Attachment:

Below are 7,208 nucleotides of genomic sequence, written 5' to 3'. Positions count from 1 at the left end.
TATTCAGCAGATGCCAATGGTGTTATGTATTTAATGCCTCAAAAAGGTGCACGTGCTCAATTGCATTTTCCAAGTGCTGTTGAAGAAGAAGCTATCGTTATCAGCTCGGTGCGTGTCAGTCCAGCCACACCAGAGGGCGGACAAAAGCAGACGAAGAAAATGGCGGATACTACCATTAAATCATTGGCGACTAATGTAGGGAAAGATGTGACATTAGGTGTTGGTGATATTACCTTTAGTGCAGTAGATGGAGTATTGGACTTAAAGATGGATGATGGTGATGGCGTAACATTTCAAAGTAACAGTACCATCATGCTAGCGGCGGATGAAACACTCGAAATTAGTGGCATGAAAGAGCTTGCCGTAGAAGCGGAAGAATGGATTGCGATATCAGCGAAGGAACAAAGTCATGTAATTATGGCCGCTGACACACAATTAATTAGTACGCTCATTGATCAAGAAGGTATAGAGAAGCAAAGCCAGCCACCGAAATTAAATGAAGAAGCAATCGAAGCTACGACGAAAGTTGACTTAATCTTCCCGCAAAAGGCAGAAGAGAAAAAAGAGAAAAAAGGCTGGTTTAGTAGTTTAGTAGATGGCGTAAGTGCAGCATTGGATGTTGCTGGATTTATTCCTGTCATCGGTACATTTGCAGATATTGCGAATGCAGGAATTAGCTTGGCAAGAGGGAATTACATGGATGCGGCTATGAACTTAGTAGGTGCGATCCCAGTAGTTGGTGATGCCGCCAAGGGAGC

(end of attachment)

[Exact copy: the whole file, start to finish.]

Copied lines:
Below are 7,208 nucleotides of genomic sequence, written 5' to 3'. Positions count from 1 at the left end.
TATTCAGCAGATGCCAATGGTGTTATGTATTTAATGCCTCAAAAAGGTGCACGTGCTCAATTGCATTTTCCAAGTGCTGTTGAAGAAGAAGCTATCGTTATCAGCTCGGTGCGTGTCAGTCCAGCCACACCAGAGGGCGGACAAAAGCAGACGAAGAAAATGGCGGATACTACCATTAAATCATTGGCGACTAATGTAGGGAAAGATGTGACATTAGGTGTTGGTGATATTACCTTTAGTGCAGTAGATGGAGTATTGGACTTAAAGATGGATGATGGTGATGGCGTAACATTTCAAAGTAACAGTACCATCATGCTAGCGGCGGATGAAACACTCGAAATTAGTGGCATGAAAGAGCTTGCCGTAGAAGCGGAAGAATGGATTGCGATATCAGCGAAGGAACAAAGTCATGTAATTATGGCCGCTGACACACAATTAATTAGTACGCTCATTGATCAAGAAGGTATAGAGAAGCAAAGCCAGCCACCGAAATTAAATGAAGAAGCAATCGAAGCTACGACGAAAGTTGACTTAATCTTCCCGCAAAAGGCAGAAGAGAAAAAAGAGAAAAAAGGCTGGTTTAGTAGTTTAGTAGATGGCGTAAGTGCAGCATTGGATGTTGCTGGATTTATTCCTGTCATCGGTACATTTGCAGATATTGCGAATGCAGGAATTAGCTTGGCAAGAGGGAATTACATGGATGCGGCTATGAACTTAGTAGGTGCGATCCCAGTAGTTGGTGATGCCGCCAAGGGAGC